David specializes in two-tone jewelry, which emphasizes the juxtaposition of gold and sterling silver and features a variety of genuine and simulated stones, including amethyst, topaz, garnet, diamond, pearl, moonstone, quartz, tourmaline, and more. The designs are produced in Los Angeles, where David is based with an office team of 10 employees. David says, “My inspirations come from things I am exposed to in my daily life and my world travels. I can say that there are times when I look at a texture or a pattern and I see how that can transfer into a beautiful piece of jewelry.”

For David, winning the 2009 JCK Jewelers Choice Award for best ring design was a pivotal moment in terms of getting his work noticed. The JCK Jewelers Choice Awards is an annual design competition where retailers vote on-line for their favorite designs in different jewelry categories. David’s award-winning ring design featured an oxidized silver leaf texture, with a 14k hammered gold edge and a thin gold spinner; David got the inspiration for it during one of his trips to Israel. David explains, “My work is a combination of old techniques and styles translated into a modern look. It has a hint of Israeli or Middle Eastern feel, but the Western influences of design are incorporated in it. It really brings East and West together. I was born and raised in Iran, and at the age of 15, my mother decided to move us to Israel. I guess this was a pivotal change that eventually, by fate, dictated where I am now. I have my mom to thank for that. I came to the states for a visit when I was 21, and I loved it. Then it became a dream of mine to move to the United States. While I was waiting for the right time to make the move, I saw an opportunity in starting my new jewelry business in the U.S. The idea of exposing my jewelry to the largest market was very exciting for me, and I could make my dream come true. The rest is history…”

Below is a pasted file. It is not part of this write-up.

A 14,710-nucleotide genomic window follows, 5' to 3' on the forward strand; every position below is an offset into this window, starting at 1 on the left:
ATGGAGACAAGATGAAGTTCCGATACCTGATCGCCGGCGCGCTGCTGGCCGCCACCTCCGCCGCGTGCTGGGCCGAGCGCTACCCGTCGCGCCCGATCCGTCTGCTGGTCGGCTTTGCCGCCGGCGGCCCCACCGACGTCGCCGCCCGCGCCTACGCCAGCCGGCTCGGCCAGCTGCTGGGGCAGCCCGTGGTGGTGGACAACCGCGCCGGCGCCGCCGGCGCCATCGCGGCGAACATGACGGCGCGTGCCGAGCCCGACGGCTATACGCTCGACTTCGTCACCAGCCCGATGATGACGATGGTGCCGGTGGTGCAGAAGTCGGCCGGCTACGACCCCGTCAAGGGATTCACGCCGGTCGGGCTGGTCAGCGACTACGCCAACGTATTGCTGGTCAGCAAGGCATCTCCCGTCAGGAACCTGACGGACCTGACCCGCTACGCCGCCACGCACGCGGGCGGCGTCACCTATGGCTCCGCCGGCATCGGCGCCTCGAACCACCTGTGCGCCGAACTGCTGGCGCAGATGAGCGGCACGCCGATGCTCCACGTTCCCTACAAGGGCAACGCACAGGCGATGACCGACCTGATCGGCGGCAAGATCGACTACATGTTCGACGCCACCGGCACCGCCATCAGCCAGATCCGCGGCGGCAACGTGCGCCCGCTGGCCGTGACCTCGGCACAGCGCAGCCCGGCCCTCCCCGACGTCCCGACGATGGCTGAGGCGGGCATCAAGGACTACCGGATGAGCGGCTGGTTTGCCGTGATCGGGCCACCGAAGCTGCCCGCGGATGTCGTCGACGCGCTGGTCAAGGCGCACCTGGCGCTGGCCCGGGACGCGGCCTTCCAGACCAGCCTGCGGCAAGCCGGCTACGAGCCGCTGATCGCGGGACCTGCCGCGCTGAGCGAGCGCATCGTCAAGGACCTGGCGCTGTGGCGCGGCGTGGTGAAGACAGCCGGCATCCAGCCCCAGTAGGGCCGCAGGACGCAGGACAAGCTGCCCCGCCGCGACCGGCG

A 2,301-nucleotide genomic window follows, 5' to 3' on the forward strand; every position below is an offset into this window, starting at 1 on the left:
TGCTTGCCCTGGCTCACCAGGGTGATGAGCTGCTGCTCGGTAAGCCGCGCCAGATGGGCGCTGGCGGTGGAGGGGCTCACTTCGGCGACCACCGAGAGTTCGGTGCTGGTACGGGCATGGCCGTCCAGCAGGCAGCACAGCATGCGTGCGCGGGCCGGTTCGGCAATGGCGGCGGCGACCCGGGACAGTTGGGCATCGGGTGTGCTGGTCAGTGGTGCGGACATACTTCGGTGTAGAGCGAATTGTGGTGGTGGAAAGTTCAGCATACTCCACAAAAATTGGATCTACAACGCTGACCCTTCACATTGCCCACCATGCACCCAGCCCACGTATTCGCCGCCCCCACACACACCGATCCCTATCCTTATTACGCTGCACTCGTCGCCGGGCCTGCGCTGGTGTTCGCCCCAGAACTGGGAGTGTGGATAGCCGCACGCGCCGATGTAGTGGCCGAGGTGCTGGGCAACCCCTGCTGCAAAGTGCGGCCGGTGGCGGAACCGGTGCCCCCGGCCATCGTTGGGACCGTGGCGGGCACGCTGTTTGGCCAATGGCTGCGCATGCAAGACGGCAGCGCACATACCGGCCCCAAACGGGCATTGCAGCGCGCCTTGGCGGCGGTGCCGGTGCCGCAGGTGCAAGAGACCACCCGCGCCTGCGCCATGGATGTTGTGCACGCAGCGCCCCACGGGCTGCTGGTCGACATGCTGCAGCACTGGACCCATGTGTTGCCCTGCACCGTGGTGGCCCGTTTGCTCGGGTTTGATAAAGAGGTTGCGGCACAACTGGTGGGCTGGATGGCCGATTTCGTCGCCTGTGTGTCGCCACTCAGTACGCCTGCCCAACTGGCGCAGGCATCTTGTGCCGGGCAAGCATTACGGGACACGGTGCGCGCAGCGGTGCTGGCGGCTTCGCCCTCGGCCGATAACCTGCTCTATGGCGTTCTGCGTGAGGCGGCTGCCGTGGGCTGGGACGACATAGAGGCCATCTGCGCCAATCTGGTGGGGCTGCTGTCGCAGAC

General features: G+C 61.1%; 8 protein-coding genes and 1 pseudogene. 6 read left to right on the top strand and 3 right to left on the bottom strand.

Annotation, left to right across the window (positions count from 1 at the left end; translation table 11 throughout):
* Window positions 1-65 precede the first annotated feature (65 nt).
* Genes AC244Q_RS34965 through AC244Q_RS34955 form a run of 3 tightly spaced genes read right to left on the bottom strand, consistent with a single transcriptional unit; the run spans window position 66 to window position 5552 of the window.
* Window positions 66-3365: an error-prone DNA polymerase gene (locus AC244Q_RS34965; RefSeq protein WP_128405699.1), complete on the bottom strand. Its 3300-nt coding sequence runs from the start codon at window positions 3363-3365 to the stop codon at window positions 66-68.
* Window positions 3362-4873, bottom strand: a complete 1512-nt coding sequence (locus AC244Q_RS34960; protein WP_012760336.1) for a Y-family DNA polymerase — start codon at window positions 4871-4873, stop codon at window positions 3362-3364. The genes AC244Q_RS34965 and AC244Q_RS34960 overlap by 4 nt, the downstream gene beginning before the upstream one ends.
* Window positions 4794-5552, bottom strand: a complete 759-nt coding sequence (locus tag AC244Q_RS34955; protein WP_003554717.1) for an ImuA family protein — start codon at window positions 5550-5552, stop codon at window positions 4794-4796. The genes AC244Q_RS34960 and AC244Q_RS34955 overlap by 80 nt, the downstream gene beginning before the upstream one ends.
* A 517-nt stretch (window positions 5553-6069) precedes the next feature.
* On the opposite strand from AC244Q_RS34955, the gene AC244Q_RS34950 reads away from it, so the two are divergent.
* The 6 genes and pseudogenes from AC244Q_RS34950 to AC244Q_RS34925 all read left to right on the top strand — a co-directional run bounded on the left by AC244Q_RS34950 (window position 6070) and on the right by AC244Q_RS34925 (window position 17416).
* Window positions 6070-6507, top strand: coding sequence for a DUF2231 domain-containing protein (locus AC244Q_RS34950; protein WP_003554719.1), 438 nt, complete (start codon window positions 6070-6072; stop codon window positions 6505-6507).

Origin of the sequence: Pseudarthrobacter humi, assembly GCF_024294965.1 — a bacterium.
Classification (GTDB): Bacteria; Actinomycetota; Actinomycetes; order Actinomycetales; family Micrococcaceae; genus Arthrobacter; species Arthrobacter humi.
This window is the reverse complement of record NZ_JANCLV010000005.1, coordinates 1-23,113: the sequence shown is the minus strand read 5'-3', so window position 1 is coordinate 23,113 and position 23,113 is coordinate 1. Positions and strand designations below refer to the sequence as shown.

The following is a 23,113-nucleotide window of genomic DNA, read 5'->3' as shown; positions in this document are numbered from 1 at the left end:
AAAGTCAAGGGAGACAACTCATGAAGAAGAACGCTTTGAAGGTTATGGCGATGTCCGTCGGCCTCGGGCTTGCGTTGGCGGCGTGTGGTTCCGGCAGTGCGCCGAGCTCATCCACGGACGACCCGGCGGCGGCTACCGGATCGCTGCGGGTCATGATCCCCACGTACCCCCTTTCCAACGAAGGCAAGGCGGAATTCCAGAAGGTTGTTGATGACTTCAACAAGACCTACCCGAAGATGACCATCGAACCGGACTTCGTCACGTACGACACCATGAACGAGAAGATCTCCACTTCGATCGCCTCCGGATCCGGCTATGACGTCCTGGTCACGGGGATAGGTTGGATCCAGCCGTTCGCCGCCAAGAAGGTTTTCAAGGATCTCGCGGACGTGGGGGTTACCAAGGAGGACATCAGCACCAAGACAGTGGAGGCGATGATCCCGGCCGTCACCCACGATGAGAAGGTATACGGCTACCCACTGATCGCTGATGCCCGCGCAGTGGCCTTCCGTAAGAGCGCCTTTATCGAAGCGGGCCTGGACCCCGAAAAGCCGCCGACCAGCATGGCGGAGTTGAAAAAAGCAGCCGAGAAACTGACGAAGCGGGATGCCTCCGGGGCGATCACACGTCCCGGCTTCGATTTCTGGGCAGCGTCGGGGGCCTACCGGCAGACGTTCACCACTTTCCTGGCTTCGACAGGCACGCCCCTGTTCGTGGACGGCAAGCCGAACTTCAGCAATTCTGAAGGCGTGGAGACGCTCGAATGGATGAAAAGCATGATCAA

Ten years of hard work paid off, and attending various trade shows, such as the San Francisco International Gift Fair or New York International Gift Fair, has been key to that success. Regarding booth displays to maximize sales of your craft products, David says that the most important aspects are “Making your designs inviting and visible, having knowledgeable and friendly staff, and keeping the product that you are selling visible and exciting to attract anyone walking by. Being at the trade and craft shows is an integral part of marketing your product and becoming visible in the market and being exposed to the entire industry, media, buyers, etc. Receiving feedback from your stores firsthand is key to further success.” In addition to selling his jewelry through his website, (which offers lifetime guarantees on his handcrafted jewelry products), David has teamed up with regional sales reps and showrooms throughout the United States. His jewelry is also featured in galleries, jewelry stores, and specialty boutiques, as well as private-label retailers and catalogs.

Besides these traditional methods of getting his work seen, David has been keen to develop the profile of his handcrafted jewelry via social networks as part of a strategic decision to market his jewelry to the Generation Y consumer. “We believe that, in order to be able to adapt to trends and new technologies, it’s beneficial to participate in these forums. We can see that, by participating in them, it has helped in getting the word out. We also participate in many blog forums and list ourselves on essential viral marketing sites.” Besides pages on Facebook and Twitter, David’s jewelry blog is published on WordPress, and it covers topics from jewelry history and birthstones to product giveaways and news. David enthuses, “WordPress, like many viral marketing sites, is a great place to get your latest news noticed. We receive a lot of requests from WordPress, and have followers. I believe it to be one of the leaders in viral marketing sites.